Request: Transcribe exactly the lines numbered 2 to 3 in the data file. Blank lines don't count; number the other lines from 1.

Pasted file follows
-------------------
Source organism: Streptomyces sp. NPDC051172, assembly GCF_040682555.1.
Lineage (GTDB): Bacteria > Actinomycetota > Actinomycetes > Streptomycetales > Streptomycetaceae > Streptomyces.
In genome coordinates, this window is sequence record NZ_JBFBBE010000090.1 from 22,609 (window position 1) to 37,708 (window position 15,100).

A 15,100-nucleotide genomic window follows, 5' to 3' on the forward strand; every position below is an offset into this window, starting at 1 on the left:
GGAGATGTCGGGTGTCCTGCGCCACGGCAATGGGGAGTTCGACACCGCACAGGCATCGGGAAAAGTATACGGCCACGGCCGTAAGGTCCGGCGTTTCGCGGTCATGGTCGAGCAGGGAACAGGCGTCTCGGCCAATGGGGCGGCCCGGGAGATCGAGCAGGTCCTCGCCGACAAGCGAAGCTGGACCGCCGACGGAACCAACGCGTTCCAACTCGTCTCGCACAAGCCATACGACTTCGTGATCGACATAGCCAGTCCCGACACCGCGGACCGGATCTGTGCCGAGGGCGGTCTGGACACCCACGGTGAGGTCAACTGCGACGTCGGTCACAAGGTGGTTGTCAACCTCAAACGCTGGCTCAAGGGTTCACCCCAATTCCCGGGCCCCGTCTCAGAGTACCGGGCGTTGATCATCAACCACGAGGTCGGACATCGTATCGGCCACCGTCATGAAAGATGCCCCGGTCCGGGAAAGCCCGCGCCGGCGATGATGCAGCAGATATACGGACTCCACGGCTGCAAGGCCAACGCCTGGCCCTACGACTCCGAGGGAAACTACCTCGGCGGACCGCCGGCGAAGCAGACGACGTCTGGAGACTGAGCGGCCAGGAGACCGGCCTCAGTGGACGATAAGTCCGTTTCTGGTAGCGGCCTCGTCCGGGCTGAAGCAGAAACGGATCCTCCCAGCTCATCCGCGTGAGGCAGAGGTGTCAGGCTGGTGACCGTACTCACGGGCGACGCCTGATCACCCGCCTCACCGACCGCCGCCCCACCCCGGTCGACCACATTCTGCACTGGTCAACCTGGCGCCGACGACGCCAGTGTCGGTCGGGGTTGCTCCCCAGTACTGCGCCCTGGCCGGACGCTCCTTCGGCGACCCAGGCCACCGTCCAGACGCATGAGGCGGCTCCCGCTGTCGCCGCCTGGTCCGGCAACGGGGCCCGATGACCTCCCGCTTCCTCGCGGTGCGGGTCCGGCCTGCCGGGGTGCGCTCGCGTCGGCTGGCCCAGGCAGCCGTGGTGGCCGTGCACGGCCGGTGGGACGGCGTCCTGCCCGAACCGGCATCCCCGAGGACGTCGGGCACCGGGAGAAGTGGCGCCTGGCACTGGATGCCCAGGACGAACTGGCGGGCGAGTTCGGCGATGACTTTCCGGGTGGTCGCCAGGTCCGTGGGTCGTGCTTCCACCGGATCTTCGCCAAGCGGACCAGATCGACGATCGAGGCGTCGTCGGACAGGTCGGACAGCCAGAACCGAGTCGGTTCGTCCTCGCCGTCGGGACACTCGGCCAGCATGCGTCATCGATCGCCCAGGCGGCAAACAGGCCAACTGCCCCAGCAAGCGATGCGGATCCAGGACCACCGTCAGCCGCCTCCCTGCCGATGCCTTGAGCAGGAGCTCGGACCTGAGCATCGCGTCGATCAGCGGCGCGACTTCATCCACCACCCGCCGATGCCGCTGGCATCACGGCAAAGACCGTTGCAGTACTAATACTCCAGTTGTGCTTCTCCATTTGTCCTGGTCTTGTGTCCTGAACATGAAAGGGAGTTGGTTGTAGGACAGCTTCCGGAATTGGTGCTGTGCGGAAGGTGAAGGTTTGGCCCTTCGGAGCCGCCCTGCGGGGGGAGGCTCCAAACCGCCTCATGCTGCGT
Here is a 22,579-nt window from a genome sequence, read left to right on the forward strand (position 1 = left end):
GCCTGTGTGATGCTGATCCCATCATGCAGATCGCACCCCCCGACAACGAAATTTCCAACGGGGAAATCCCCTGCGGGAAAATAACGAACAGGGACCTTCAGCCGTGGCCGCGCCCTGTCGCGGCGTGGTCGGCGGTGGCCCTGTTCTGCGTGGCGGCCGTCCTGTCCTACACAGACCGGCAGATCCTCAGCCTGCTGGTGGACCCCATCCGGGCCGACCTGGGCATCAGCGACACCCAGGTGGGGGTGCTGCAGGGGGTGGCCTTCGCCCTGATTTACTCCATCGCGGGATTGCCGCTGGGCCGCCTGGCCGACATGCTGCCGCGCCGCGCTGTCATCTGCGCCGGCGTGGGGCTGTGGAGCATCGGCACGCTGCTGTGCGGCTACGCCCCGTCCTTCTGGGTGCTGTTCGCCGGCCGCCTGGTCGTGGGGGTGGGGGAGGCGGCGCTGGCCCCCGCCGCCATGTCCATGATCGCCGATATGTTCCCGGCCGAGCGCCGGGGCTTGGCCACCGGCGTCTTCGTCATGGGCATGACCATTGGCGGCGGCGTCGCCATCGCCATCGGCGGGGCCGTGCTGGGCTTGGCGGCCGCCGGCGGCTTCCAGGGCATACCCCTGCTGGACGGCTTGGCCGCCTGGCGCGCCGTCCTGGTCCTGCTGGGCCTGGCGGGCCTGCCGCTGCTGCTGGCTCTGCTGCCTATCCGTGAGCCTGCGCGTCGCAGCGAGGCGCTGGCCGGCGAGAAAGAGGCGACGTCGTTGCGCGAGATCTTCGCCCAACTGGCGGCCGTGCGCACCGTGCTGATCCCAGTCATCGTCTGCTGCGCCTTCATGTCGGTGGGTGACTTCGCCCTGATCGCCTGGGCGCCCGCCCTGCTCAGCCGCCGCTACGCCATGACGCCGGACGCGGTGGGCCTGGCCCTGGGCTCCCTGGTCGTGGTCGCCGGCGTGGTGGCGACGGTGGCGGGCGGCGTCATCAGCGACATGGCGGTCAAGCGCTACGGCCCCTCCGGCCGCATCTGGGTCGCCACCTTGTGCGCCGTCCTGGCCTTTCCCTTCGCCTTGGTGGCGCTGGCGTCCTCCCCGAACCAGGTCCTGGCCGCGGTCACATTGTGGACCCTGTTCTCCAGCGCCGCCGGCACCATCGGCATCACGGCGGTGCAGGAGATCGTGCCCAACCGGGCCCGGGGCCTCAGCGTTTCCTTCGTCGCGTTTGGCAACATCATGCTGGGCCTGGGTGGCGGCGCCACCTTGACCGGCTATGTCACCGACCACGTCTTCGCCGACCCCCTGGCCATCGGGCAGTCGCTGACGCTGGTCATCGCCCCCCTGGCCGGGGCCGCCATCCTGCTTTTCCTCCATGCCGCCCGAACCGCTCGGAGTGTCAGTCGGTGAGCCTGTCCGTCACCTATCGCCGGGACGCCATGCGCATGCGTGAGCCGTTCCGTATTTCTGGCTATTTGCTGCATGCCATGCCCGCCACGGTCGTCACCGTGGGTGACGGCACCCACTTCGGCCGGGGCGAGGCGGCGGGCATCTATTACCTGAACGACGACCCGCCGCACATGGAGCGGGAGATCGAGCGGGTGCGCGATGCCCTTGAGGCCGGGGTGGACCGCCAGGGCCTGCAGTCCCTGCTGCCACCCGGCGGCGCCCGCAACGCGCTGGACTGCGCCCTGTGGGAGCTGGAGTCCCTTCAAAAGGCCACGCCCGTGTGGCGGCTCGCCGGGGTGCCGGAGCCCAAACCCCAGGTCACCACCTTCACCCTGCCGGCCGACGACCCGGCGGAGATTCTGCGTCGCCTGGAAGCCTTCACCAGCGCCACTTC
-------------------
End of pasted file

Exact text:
Lineage (GTDB): Bacteria > Actinomycetota > Actinomycetes > Streptomycetales > Streptomycetaceae > Streptomyces.
In genome coordinates, this window is sequence record NZ_JBFBBE010000090.1 from 22,609 (window position 1) to 37,708 (window position 15,100).